Saukville trustees are tossing out the old-fashioned paper packets of agendas and background information for a trendy iPad that they say would save the village a considerable amount of money.
The Village Board approved last week a $7,500 plan to switch to paperless meeting packets, reported the Ozaukee Press. The village president, trustees, administrator and deputy clerk will use iPads to access all necessary village documents.
Normally the trustees receive agendas through e-mail but the wi-fi capable iPads will also allow the users to access needed PDFs.
Village officials researched the benefits of using iPads versus paper documents by visiting the Village of Bayside, which has been paperless.
Users have access to a low-cost app called iAnnotate, which allows notes and underlining. The iPads will also be equipped with keyboards and cases.
Trustee Dan Sauer voted against the paperless plan because he wanted to keep it old-fashioned, reported the Ozaukee Press.
“What if we don’t want one these devices. I’m old-fashioned and I don’t want one. I’ve managed to keep them out of my personal life,” Sauer said. “It seems like a rather excessive cost to me.”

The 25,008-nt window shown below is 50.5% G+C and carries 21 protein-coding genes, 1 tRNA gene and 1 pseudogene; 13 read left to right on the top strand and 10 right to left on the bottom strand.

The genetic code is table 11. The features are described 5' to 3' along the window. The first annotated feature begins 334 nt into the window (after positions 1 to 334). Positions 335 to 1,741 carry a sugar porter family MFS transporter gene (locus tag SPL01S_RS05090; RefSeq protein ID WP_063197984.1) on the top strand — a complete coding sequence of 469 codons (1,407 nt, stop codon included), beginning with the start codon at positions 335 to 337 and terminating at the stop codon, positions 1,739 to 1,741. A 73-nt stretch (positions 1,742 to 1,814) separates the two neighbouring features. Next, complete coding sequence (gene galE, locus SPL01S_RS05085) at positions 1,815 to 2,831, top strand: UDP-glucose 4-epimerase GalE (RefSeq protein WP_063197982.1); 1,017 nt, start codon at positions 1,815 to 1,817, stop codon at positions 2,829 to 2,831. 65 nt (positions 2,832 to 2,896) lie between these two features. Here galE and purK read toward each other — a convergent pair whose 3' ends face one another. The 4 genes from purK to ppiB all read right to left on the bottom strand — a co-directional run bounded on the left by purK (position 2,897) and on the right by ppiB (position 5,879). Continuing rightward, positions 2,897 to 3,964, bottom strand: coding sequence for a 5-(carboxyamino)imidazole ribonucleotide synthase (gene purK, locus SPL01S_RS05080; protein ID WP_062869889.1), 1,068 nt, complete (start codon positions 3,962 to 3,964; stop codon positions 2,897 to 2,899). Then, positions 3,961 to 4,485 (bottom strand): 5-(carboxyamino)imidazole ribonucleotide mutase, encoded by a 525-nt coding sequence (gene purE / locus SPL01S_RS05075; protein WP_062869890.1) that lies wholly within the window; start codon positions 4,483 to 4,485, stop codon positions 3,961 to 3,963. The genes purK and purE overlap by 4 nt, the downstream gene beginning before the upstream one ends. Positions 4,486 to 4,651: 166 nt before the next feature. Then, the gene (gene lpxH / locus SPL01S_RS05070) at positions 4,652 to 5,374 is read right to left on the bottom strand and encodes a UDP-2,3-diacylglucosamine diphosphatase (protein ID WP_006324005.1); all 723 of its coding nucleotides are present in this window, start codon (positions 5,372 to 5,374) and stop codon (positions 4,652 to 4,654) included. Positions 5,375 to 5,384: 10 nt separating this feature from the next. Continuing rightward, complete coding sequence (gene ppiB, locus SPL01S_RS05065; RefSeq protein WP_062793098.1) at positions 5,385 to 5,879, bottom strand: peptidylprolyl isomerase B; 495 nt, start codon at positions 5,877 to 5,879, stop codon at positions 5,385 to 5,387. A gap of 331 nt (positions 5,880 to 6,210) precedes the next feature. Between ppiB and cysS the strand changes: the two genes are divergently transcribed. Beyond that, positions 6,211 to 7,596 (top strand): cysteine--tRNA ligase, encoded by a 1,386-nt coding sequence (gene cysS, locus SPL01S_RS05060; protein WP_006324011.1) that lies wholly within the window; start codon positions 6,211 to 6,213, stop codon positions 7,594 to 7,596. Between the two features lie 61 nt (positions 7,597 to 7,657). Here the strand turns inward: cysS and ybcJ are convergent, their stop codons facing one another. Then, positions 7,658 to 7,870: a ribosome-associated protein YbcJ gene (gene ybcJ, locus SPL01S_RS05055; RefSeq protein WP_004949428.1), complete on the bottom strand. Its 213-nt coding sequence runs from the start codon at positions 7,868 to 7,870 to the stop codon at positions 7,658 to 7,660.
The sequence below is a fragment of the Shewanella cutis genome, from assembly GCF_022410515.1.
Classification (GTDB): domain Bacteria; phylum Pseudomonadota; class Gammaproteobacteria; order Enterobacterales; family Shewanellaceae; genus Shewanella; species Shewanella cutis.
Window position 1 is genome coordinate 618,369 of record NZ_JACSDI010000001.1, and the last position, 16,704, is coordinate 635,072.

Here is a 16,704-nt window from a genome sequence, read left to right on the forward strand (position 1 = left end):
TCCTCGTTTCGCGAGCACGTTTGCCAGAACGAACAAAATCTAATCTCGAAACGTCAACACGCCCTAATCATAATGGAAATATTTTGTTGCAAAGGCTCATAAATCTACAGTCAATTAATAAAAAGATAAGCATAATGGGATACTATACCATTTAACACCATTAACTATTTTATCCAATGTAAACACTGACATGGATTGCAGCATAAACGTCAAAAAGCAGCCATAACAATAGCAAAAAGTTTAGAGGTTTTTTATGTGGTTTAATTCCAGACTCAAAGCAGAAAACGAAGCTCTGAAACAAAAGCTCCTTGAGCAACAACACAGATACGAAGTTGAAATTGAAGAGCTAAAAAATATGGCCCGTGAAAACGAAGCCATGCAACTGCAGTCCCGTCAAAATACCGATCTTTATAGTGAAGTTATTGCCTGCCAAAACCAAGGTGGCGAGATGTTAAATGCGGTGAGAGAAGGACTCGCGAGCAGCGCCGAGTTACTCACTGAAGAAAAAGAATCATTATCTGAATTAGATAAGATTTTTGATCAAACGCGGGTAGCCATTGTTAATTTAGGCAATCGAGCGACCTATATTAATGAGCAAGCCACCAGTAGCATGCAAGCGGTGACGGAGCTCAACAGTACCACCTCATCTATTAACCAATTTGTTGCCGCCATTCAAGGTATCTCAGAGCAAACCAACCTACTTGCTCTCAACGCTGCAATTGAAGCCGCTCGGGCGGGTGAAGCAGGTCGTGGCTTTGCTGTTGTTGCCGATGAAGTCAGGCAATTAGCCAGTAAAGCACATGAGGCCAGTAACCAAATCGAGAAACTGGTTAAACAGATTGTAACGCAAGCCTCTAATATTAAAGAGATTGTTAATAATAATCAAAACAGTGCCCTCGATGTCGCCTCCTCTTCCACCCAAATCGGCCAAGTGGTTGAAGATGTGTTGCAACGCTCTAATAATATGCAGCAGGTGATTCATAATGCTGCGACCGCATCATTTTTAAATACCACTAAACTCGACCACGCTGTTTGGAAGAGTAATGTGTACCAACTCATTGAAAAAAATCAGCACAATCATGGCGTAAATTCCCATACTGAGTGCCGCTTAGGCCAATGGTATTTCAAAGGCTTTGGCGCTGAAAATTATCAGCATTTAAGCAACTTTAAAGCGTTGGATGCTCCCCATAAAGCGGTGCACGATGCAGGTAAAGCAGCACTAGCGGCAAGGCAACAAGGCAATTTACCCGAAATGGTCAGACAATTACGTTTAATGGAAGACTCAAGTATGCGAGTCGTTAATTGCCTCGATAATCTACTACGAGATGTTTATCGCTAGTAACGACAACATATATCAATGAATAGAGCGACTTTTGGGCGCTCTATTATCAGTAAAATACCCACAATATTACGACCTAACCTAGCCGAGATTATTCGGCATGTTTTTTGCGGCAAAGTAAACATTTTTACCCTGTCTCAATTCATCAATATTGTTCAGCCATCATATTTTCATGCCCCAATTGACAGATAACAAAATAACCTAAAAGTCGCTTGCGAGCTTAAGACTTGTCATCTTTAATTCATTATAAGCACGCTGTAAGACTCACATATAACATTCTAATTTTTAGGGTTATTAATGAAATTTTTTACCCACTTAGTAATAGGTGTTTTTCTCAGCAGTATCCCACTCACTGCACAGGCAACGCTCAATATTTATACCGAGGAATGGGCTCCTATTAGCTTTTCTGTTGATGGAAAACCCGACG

Trustees who want paper packets will continue to get them.
The system would be implemented sometime in the spring, the report said.
Megan Rhyne of the Virginia Coalition for Open Government told USA Today that iPads could make it easier for village officials to email or chat during an open meeting without those conversations becoming public.
Village Administrator Dawn Wagner warned trustees that the iPads are property of the village and everything done on the tablets is subject to the open records law.
According to the Municipal Association of South Carolina, some benefits of switching to tablets are cost saving, improved efficiency, upgraded municipal technology and instant access to historical information.